5 Expert-Backed Ways to Increase Serotonin for a Happier Brain

5 Research Backed Ways to Increase Serotonin in the Brain

In the winter time, it can be hard to avoid feeling down in the dumps. Cold temperatures, gray skies, and boredom can all set in, making it difficult to keep your spirits high. And on a biological level, this can cause levels of serotonin to drop. But not to worry, you don’t have to sit by idly–there are steps that you can take to increase the amount of serotonin in your brain.

What is Serotonin?

Serotonin or (5-hydroxytryptamine, 5-HT) is a chemical that’s found in the body. Known as a neurotransmitter, it carries signals in the brain and is mainly found in the brain, bowels, and blood platelets. It transmits messages throughout the body, but it’s best known for its impact on happiness. The serotonin that’s used in the brain must also be produced by the brain. The chemical is made by combining tryptophan, a component of proteins, with tryptophan hydroxylase, a chemical reactor. A shortage of serotonin in the brain can impact the mood, causing anxiety and depression.

5 Tips for Increasing Serotonin, Naturally

If you have serious anxiety or depression, talk to your doctor. If you just want to gradually improve your mood, these tips may help. Let’s take a closer look.

1. Eat tryptophan-rich foods

A 2007  study published in the Journal of Psychiatry & Neuroscience found that an increase in tryptophan in the body can increase the amount of serotonin released into the brain. Foods with high tryptophan content include eggs, cheese, tofu, pineapple, salmon, nuts, seeds, and turkey.

2. Exercise consistently

It’s sort of counterintuitive, because when you start to feel depressed all you really want to do is play couch surfer, but here’s the deal: when you’re feeling down, exercise is one of the best things you can do to improve your mood. A 2001 study published in Clinical Psychology Review found that aerobic exercise may have antidepressant effects on the brain by increasing serotonin. In some cases, exercise may work even better than medication.

3. Meditate

To use the tortoise and the hare reference, meditation is definitely the tortoise, and as a result, people can think that it’s not working. Its positive impact is subtle and can happen over years of practice. But according to Dr. Dharma Singh Khalsa, meditation can help the mind heal itself at a deep level. Once this happens, it can regulate the release of serotonin in the brain. The key to a meditation practice is consistency. It’s not that you need to meditate for hours, but in order to see the benefits, you do need to do it daily. Start with ten minutes and increase gradually as you feel comfortable. If you find that you have trouble sitting, a few tips can help: Start first thing in the morning. Find a quiet place to sit up on a pillow. Set a timer, close the eyes, and begin to follow your breath.

4. Get a massage

Regular massage, as often as once or twice a month, can help with the release of serotonin in the brain. When you’re stressed it causes the release of cortisol in the brain also known as the fight or flight reaction. The release of cortisol can help us react when negative things like getting chased by a bear happen. Though it’s unlikely in the modern era that you’ll be chased by a predator, still, our caveman instincts persist. The only problem with cortisol is that when it’s present, stress-reducing chemicals like serotonin are less likely to be released. That’s where massage comes in. Massage reduces the release of cortisol in the body, and, as a result, it increases the release of serotonin in the brain. According to a 2005 study published in the International Journal of Neuroscience, reducing cortisol increases serotonin. So, treat yourself. It can have a lasting impact.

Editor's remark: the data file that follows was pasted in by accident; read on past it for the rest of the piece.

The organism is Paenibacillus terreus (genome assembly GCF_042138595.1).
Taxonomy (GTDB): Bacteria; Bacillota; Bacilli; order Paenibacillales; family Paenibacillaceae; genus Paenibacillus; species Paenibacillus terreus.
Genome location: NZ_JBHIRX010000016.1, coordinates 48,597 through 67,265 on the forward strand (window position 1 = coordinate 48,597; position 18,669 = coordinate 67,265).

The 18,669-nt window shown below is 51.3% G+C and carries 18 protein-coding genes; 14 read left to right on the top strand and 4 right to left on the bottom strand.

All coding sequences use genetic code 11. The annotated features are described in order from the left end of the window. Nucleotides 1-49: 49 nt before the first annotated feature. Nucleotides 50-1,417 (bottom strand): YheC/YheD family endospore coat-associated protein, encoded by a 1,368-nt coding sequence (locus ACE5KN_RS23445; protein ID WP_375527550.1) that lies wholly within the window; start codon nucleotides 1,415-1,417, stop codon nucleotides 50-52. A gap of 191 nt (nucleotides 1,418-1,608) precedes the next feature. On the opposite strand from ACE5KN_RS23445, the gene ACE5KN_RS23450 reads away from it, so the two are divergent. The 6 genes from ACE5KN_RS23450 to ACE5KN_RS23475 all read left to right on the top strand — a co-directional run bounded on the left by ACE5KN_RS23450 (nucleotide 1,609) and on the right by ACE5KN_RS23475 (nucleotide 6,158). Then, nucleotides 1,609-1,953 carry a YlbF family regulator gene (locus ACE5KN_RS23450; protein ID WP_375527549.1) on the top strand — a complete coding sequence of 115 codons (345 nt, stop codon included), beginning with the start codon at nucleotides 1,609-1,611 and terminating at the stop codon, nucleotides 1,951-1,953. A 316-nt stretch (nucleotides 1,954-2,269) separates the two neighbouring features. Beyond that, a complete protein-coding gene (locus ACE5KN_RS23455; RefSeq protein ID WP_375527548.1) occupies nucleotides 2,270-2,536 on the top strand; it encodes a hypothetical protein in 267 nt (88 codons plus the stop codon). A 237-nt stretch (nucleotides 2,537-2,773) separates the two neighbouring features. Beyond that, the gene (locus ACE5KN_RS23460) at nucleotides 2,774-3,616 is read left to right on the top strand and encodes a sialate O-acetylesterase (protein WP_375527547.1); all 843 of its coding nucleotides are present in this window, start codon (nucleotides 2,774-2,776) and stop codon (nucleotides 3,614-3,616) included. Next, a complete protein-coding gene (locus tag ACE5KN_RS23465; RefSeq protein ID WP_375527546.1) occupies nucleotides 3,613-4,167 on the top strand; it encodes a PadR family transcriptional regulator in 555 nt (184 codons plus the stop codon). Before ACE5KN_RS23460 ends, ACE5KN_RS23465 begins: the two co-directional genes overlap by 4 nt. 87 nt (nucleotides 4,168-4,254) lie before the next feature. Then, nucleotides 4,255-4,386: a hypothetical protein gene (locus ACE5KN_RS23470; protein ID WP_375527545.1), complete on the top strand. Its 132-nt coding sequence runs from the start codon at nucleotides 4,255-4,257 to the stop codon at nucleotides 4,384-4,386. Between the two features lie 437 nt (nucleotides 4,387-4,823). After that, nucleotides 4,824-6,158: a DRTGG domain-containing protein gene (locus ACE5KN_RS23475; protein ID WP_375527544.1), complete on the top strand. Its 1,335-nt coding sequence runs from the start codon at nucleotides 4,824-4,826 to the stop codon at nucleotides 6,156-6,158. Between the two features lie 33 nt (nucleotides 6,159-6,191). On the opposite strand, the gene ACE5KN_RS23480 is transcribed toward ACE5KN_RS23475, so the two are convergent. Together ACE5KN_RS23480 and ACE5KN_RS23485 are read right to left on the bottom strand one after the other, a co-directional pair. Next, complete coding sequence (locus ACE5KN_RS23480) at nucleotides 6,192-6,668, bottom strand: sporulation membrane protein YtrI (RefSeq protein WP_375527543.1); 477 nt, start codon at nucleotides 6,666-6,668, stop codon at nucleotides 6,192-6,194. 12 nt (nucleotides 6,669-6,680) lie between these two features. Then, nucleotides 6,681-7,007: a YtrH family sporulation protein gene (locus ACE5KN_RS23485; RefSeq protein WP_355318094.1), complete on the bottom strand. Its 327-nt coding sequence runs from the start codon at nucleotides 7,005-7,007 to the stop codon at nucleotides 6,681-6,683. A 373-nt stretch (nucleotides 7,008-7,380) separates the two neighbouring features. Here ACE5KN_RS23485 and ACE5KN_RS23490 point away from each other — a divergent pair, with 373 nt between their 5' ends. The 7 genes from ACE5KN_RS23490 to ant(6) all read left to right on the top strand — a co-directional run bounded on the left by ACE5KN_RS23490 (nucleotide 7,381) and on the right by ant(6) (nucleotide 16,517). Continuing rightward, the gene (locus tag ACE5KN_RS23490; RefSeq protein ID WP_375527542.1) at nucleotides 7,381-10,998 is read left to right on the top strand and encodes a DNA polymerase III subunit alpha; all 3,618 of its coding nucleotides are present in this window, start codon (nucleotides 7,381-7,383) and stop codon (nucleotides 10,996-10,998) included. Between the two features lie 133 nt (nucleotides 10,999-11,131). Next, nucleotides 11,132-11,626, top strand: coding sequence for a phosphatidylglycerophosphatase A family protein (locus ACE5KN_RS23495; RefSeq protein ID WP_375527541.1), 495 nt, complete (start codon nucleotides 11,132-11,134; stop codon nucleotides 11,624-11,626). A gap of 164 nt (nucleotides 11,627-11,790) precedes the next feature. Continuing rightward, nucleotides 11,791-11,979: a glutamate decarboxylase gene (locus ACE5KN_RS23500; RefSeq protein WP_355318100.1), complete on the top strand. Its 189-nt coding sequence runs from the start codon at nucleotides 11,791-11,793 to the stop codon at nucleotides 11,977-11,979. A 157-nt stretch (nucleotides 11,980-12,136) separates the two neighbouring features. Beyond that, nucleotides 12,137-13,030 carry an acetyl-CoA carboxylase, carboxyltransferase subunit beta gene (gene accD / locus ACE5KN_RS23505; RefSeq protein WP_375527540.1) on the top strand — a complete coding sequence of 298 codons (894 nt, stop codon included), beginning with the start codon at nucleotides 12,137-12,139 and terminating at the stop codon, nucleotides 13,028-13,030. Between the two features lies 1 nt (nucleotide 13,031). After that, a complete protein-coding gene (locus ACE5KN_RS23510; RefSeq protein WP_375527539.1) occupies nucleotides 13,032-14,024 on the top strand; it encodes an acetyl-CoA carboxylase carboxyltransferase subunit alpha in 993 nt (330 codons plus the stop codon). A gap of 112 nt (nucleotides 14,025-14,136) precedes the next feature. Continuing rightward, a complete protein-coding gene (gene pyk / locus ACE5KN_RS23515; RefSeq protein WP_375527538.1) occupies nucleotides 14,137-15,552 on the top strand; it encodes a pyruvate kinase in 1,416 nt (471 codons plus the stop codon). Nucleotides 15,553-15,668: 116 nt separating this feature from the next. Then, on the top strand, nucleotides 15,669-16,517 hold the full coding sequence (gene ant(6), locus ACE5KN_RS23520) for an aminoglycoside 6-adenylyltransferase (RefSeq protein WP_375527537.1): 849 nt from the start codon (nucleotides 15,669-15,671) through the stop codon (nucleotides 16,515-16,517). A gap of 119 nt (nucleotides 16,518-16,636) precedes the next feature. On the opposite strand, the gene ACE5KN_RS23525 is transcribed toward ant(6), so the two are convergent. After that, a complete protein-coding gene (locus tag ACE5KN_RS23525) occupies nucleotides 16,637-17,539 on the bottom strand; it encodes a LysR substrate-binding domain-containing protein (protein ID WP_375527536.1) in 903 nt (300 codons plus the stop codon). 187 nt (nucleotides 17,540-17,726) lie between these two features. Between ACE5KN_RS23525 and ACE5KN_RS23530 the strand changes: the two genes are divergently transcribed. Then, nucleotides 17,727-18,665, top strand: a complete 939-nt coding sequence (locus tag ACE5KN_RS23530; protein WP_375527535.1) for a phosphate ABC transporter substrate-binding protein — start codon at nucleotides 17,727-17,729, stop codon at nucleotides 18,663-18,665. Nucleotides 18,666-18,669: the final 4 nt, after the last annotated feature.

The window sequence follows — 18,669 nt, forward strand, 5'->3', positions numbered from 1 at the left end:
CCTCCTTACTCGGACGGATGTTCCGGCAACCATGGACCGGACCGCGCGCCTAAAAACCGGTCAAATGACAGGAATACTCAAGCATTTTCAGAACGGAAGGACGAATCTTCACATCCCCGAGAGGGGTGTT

5. Yoga

Generally speaking, yoga has been found to decrease depression for a number of reasons. It calms the body and mind, which can reduce stress and anxiety. Mindful breathing, an important component of the practice, sends a message to the central nervous system, which can also impact your mood. And certain poses, when done regularly, can help with the release of serotonin in the brain. These include shoulder stand and plough pose.

Shoulder Stand

5 Expert-Backed Ways to Increase Serotonin in the Brain

1. Start off on your back.

2. Kick both legs over the head and then support the hips with your hands.

3. Move your hands down the back until your legs are vertical. Straighten and raise one leg at a time to point your feet upward.

4. Tuck the chin into the chest.

5. The gaze should be at the toes or if you’d prefer, close your eyes. Either way, follow your breath and try to avoid too much adjustment.

6. If possible, extend the amount of time you spend in shoulder stand until it’s about five minutes each time you practice.

7. Slowly release the feet down to the ground, or as far toward the ground as they will comfortably go. One vertebrae at a time, release back down to your back and hug the knees into the chest.

Plough Pose

5 Expert-Backed Ways to Increase Serotonin in the Brain

1. You can move into this pose from shoulder stand or start lying on your back with your legs stretched out in front of you.

2. Raise one foot at a time over head. Kick the legs upward, reaching behind your head.

3. You can either place the hands on your lower back or clasp them behind the body.

4. Your feet may not extend all the way to the floor at first, but that’s the goal. Hold and breathe for five to ten breaths.

5. One vertebrae at a time, release back down to your back and hug the knees into the chest.

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